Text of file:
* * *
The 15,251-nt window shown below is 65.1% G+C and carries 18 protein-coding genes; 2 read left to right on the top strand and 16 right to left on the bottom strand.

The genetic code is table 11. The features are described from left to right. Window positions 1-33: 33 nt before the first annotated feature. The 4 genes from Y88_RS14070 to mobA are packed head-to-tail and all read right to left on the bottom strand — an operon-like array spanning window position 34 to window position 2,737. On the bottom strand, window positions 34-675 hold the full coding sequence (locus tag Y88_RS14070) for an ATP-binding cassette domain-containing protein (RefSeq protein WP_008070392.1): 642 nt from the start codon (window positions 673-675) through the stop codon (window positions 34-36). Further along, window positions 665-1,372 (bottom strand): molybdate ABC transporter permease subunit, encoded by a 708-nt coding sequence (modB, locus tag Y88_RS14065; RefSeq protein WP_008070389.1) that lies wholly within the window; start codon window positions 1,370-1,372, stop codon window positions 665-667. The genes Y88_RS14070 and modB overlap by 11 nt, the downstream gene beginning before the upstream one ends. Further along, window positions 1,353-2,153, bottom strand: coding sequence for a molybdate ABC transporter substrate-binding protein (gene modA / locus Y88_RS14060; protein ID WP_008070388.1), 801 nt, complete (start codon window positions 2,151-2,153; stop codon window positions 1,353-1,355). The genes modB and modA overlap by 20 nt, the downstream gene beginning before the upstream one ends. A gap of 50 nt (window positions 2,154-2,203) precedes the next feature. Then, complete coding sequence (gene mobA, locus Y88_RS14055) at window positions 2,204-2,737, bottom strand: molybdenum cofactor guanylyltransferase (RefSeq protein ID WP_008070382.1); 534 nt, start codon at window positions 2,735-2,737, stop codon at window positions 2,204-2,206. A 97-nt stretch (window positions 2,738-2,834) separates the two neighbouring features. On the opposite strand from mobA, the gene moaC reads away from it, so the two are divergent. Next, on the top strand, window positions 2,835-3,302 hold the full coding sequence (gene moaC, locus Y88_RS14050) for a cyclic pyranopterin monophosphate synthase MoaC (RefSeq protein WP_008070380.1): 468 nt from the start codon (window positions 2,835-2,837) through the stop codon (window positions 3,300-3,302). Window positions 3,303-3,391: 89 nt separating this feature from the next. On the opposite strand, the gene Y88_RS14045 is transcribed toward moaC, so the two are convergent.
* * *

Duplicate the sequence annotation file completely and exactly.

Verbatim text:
The 15,251-nt window shown below is 65.1% G+C and carries 18 protein-coding genes; 2 read left to right on the top strand and 16 right to left on the bottom strand.

The genetic code is table 11. The features are described from left to right. Window positions 1-33: 33 nt before the first annotated feature. The 4 genes from Y88_RS14070 to mobA are packed head-to-tail and all read right to left on the bottom strand — an operon-like array spanning window position 34 to window position 2,737. On the bottom strand, window positions 34-675 hold the full coding sequence (locus tag Y88_RS14070) for an ATP-binding cassette domain-containing protein (RefSeq protein WP_008070392.1): 642 nt from the start codon (window positions 673-675) through the stop codon (window positions 34-36). Further along, window positions 665-1,372 (bottom strand): molybdate ABC transporter permease subunit, encoded by a 708-nt coding sequence (modB, locus tag Y88_RS14065; RefSeq protein WP_008070389.1) that lies wholly within the window; start codon window positions 1,370-1,372, stop codon window positions 665-667. The genes Y88_RS14070 and modB overlap by 11 nt, the downstream gene beginning before the upstream one ends. Further along, window positions 1,353-2,153, bottom strand: coding sequence for a molybdate ABC transporter substrate-binding protein (gene modA / locus Y88_RS14060; protein ID WP_008070388.1), 801 nt, complete (start codon window positions 2,151-2,153; stop codon window positions 1,353-1,355). The genes modB and modA overlap by 20 nt, the downstream gene beginning before the upstream one ends. A gap of 50 nt (window positions 2,154-2,203) precedes the next feature. Then, complete coding sequence (gene mobA, locus Y88_RS14055) at window positions 2,204-2,737, bottom strand: molybdenum cofactor guanylyltransferase (RefSeq protein ID WP_008070382.1); 534 nt, start codon at window positions 2,735-2,737, stop codon at window positions 2,204-2,206. A 97-nt stretch (window positions 2,738-2,834) separates the two neighbouring features. On the opposite strand from mobA, the gene moaC reads away from it, so the two are divergent. Next, on the top strand, window positions 2,835-3,302 hold the full coding sequence (gene moaC, locus Y88_RS14050) for a cyclic pyranopterin monophosphate synthase MoaC (RefSeq protein WP_008070380.1): 468 nt from the start codon (window positions 2,835-2,837) through the stop codon (window positions 3,300-3,302). Window positions 3,303-3,391: 89 nt separating this feature from the next. On the opposite strand, the gene Y88_RS14045 is transcribed toward moaC, so the two are convergent.